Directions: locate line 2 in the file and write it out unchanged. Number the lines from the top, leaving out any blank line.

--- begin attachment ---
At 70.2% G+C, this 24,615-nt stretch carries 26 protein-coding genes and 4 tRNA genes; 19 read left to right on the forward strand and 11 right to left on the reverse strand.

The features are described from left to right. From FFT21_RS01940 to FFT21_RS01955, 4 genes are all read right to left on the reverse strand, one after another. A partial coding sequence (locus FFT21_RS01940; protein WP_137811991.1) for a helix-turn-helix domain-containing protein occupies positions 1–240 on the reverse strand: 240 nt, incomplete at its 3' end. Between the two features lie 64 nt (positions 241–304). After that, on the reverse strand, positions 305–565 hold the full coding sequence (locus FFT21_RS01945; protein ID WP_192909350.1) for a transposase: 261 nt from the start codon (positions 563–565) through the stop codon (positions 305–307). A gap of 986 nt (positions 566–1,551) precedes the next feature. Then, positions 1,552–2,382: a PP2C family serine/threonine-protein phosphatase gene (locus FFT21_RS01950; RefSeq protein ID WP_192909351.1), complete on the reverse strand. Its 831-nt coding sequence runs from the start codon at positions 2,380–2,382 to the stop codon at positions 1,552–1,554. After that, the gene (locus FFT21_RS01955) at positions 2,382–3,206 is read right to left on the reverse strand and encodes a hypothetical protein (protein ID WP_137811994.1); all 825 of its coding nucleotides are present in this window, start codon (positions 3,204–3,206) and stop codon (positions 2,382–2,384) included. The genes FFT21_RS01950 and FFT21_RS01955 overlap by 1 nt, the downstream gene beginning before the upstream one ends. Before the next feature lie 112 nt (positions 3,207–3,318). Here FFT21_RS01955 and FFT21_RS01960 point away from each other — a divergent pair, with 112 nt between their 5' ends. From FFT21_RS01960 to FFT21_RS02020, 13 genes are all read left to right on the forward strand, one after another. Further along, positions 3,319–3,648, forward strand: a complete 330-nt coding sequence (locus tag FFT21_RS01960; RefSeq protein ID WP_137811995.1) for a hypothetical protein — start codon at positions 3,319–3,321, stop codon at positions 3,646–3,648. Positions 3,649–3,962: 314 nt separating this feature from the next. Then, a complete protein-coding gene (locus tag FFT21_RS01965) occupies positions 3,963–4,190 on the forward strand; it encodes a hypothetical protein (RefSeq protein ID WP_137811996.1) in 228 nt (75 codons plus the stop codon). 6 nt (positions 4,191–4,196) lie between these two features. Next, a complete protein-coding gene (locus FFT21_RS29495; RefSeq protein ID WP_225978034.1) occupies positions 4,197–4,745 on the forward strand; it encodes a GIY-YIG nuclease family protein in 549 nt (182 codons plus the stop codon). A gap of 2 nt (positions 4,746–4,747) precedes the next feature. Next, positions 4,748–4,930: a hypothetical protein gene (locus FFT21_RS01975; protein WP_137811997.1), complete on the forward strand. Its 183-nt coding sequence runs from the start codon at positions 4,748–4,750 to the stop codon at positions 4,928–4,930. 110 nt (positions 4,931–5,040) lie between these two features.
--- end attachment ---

The features are described from left to right. From FFT21_RS01940 to FFT21_RS01955, 4 genes are all read right to left on the reverse strand, one after another. A partial coding sequence (locus FFT21_RS01940; protein WP_137811991.1) for a helix-turn-helix domain-containing protein occupies positions 1–240 on the reverse strand: 240 nt, incomplete at its 3' end. Between the two features lie 64 nt (positions 241–304). After that, on the reverse strand, positions 305–565 hold the full coding sequence (locus FFT21_RS01945; protein ID WP_192909350.1) for a transposase: 261 nt from the start codon (positions 563–565) through the stop codon (positions 305–307). A gap of 986 nt (positions 566–1,551) precedes the next feature. Then, positions 1,552–2,382: a PP2C family serine/threonine-protein phosphatase gene (locus FFT21_RS01950; RefSeq protein ID WP_192909351.1), complete on the reverse strand. Its 831-nt coding sequence runs from the start codon at positions 2,380–2,382 to the stop codon at positions 1,552–1,554. After that, the gene (locus FFT21_RS01955) at positions 2,382–3,206 is read right to left on the reverse strand and encodes a hypothetical protein (protein ID WP_137811994.1); all 825 of its coding nucleotides are present in this window, start codon (positions 3,204–3,206) and stop codon (positions 2,382–2,384) included. The genes FFT21_RS01950 and FFT21_RS01955 overlap by 1 nt, the downstream gene beginning before the upstream one ends. Before the next feature lie 112 nt (positions 3,207–3,318). Here FFT21_RS01955 and FFT21_RS01960 point away from each other — a divergent pair, with 112 nt between their 5' ends. From FFT21_RS01960 to FFT21_RS02020, 13 genes are all read left to right on the forward strand, one after another. Further along, positions 3,319–3,648, forward strand: a complete 330-nt coding sequence (locus tag FFT21_RS01960; RefSeq protein ID WP_137811995.1) for a hypothetical protein — start codon at positions 3,319–3,321, stop codon at positions 3,646–3,648. Positions 3,649–3,962: 314 nt separating this feature from the next. Then, a complete protein-coding gene (locus tag FFT21_RS01965) occupies positions 3,963–4,190 on the forward strand; it encodes a hypothetical protein (RefSeq protein ID WP_137811996.1) in 228 nt (75 codons plus the stop codon). 6 nt (positions 4,191–4,196) lie between these two features. Next, a complete protein-coding gene (locus FFT21_RS29495; RefSeq protein ID WP_225978034.1) occupies positions 4,197–4,745 on the forward strand; it encodes a GIY-YIG nuclease family protein in 549 nt (182 codons plus the stop codon). A gap of 2 nt (positions 4,746–4,747) precedes the next feature. Next, positions 4,748–4,930: a hypothetical protein gene (locus FFT21_RS01975; protein WP_137811997.1), complete on the forward strand. Its 183-nt coding sequence runs from the start codon at positions 4,748–4,750 to the stop codon at positions 4,928–4,930. 110 nt (positions 4,931–5,040) lie between these two features.